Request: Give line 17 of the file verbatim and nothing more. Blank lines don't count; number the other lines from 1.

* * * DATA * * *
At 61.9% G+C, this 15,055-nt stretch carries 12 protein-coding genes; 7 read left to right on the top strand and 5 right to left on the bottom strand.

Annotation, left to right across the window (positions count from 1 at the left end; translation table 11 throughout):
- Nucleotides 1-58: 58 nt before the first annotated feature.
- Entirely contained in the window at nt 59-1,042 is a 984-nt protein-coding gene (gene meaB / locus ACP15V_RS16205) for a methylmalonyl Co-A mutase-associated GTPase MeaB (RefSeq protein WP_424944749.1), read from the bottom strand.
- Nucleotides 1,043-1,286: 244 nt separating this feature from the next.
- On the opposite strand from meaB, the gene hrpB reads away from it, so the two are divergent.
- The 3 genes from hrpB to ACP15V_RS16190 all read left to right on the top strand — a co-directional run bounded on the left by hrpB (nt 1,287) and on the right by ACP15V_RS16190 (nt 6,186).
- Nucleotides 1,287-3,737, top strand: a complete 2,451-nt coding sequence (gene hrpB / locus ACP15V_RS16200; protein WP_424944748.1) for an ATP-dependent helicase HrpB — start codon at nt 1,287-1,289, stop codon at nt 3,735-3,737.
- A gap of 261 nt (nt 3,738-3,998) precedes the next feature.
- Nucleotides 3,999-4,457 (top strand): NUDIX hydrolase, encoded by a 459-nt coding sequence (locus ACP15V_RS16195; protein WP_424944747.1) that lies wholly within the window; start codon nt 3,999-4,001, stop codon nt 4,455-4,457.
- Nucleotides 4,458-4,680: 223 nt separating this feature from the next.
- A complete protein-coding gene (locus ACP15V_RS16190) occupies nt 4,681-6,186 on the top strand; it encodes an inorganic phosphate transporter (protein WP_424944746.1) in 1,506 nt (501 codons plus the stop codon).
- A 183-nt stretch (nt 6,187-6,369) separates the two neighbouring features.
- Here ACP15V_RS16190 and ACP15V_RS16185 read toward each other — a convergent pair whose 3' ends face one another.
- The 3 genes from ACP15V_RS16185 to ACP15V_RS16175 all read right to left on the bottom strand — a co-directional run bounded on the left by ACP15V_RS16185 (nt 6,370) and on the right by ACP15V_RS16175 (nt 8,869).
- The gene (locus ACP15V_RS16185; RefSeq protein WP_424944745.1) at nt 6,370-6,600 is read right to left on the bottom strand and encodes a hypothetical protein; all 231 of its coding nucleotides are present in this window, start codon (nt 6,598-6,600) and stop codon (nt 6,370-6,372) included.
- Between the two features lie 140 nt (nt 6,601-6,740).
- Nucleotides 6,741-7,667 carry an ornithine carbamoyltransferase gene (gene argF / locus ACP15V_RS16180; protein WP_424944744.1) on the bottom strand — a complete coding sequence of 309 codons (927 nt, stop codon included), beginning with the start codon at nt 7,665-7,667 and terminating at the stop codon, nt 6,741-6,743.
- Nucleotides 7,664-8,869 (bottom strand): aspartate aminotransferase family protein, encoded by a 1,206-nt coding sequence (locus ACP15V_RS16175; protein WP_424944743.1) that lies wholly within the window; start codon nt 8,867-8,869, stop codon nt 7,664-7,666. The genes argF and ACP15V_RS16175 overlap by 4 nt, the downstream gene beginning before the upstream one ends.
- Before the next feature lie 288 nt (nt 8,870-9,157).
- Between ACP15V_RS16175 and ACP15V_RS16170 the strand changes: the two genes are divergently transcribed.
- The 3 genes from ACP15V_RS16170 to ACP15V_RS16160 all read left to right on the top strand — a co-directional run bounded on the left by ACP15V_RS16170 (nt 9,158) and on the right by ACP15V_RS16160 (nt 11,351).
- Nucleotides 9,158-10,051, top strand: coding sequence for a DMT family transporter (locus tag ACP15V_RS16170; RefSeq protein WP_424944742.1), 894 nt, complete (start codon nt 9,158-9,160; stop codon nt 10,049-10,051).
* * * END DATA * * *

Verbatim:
- Between the two features lie 140 nt (nt 6,601-6,740).